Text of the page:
Besides trying to determine whether the Court’s searching review applies broadly or narrowly, the Court’s approach raises two other major questions. First and foremost, it remains to be seen what will and what will not qualify as a “reasonable” explanation in other cases when an agency declines to regulate in the future. Although the Court’s opinion casts doubt on whether policy-driven considerations, like agency agenda setting and resource allocation issues, can constitute a “reasonable” explanation for declining to regulate in the context of Section 202 of the CAA, the Court’s opinion does not even hint at a general line between permissible and impermissible reasons to regulate. As a result, future courts will need to clarify what will and what will not count as good explanations for failing to regulate. Specifically, does Massachusetts completely remove policy-driven considerations from the permissible calculus of reasons not to regulate? Or does it permit policy reasons to be considered, but only after the agency does the hard scientific or technical calculus that is at the core of its expertise? Or does the decision simply tell us that the analysis will vary by the specific statutory command at issue?
For example, it is unclear whether it will be permissible for the EPA on remand to conclude that emissions of greenhouse gases do contribute to global warming, but decline to regulate greenhouse gases on the ground that the agency’s resources are constrained and that the agency cannot possibly do everything that Congress has empowered it to do. On the one hand, if this is not permissible, the work of agencies will become exponentially more difficult since they will have to act on every potentially legitimate petition. On the other hand, if it turns out that such a justification is a permissible reason not to regulate, then agencies might well choose in the future to rest their decisions not to regulate on this type of not-so-easily reviewable ground so as to better insulate their decisions from searching judicial review. We are stuck, it seems, between the proverbial rock and a hard place.
A second significant question that we think flows from the Court’s decision has to do with whether rigorous review of agency inaction in the rulemaking context will create perverse incentives for agencies. The Court’s opinion made clear that—because the EPA was not required by statute to act on the rulemaking petition within a certain timeframe—the EPA enjoyed significant latitude as to the timing and manner of its regulations. Once the EPA decided to act on the rulemaking petition, however, it opened the door to a challenge to its reasons for declining to regulate. A key lesson that agencies may well take away from Massachusetts, accordingly, could be as follows: Whatever discretion you enjoy prior to taking action on a rulemaking petition may well disappear once you affirmatively rule on a petition. If this is the lesson that agencies glean from Massachusetts, then agencies may well feel as if they should delay ruling on petitions for rulemaking for as long as possible—perhaps until a court finds that the agency has unreasonably delayed agency action.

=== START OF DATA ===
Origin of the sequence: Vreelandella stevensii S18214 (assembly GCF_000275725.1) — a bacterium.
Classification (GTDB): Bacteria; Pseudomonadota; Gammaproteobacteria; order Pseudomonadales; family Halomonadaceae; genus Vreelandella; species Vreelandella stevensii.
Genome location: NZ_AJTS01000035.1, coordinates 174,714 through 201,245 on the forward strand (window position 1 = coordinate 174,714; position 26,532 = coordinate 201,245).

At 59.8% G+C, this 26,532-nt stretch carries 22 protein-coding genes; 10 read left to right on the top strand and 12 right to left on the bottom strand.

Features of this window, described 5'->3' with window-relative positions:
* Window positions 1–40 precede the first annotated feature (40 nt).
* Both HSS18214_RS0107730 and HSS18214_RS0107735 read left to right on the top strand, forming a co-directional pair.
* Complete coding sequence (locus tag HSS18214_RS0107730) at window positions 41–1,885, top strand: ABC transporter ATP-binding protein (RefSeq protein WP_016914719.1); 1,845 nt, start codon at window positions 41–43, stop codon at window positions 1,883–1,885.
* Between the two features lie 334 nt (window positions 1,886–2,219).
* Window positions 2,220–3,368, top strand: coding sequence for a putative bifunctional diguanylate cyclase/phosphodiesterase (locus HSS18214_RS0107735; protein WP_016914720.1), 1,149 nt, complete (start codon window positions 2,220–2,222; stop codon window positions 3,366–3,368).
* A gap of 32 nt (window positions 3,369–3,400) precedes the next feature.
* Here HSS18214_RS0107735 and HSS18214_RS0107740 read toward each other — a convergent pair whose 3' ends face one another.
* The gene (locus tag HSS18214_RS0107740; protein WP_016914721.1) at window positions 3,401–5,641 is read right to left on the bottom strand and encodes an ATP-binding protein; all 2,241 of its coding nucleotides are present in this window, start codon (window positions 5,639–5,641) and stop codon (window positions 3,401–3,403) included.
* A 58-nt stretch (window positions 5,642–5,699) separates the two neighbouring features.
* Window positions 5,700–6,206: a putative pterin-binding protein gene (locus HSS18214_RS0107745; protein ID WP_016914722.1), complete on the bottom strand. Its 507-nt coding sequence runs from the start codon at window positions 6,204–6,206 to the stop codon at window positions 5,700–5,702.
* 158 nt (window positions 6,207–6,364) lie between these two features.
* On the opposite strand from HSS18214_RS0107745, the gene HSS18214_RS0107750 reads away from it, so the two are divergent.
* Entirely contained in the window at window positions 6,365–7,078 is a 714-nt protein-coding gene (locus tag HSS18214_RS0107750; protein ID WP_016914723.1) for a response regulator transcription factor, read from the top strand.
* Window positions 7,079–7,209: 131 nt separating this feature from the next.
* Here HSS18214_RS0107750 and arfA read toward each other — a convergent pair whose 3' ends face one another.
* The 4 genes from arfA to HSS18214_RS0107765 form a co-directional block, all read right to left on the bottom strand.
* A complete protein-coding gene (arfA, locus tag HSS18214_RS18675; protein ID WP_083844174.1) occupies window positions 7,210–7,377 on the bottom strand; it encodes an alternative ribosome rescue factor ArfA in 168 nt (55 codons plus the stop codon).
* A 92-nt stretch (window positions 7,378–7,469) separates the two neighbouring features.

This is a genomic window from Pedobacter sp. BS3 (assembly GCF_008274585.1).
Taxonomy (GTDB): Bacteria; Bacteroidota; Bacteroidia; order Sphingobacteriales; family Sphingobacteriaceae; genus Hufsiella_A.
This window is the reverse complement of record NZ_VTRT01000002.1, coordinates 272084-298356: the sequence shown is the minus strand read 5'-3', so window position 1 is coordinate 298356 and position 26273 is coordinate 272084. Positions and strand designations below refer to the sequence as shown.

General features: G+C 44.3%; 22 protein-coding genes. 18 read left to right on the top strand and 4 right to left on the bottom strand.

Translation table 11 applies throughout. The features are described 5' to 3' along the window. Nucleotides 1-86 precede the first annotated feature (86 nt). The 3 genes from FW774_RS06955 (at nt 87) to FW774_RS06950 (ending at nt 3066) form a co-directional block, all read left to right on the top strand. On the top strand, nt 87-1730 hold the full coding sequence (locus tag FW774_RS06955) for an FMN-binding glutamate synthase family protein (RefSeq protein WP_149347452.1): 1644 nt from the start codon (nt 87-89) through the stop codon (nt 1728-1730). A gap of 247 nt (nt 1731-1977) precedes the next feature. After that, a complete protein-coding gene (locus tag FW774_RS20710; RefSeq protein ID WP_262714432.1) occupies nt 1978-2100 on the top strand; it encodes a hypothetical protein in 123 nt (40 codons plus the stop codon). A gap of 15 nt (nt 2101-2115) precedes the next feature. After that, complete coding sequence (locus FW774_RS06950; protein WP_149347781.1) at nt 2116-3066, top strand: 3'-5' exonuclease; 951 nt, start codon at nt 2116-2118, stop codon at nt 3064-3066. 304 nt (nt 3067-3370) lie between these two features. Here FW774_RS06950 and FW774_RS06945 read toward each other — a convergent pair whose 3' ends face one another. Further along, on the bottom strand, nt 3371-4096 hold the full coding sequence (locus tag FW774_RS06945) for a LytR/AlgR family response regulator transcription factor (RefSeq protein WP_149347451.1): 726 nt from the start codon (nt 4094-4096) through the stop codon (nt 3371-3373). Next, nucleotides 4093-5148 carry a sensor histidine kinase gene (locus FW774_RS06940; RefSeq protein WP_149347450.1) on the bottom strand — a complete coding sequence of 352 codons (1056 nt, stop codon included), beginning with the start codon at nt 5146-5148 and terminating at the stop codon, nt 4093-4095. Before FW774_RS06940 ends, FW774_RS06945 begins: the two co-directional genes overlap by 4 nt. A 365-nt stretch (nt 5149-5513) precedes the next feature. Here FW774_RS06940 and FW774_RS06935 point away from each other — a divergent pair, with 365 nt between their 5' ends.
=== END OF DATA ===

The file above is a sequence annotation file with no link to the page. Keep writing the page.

We should note that if agencies do choose to sit on rulemaking petitions, agencies may be able to sit idle for quite some time. This is because, even if an agency is operating under a statutorily-imposed deadline, a mandatory statutory deadline is only one factor considered under the predominant test applied by courts when reviewing claims of unreasonable agency delay. Furthermore, the Supreme Court recently handed down a decision that makes it tough to get any review of agency inaction, unless the agency fails to take discrete action that it is required to take.
The key take-away from all of this should be fairly apparent: The Court’s ramped up review of agency inaction ironically may not lead to better reasoning by agencies with respect to denials of rulemaking petitions. Rather, the Court’s willingness to scrutinize the EPA’s inaction in the rulemaking context may simply mean that agencies will increasingly delay ruling on petitions, and that parties seeking rulemaking proceedings may well have to wait even longer before the agency offers reasons to justify its disposal of the petition.
Although it will be some time before we know whether the Court’s much-touted “global warming” decision ever leads to regulation of greenhouse gases, either under the current CAA or under new legislation, the significance of the decision will not be short-lived. Rather, we believe that the Court’s opinion will likely have a long-term impact on both (1) the special Article III standing that States enjoy in federal courts, and (2) the level of scrutiny that agencies may face when justifying decisions not to engage in rulemaking. When added together, these two doctrinal developments result in an interesting mix. States are left in a relatively powerful position vis-à-vis federal agencies in terms of their ability both to file suits against agencies and to seek fairly exacting judicial review of the agency’s reasons for declining to regulate. Although a twist on common perceptions about this case, fans of states’ rights ought to be quite pleased.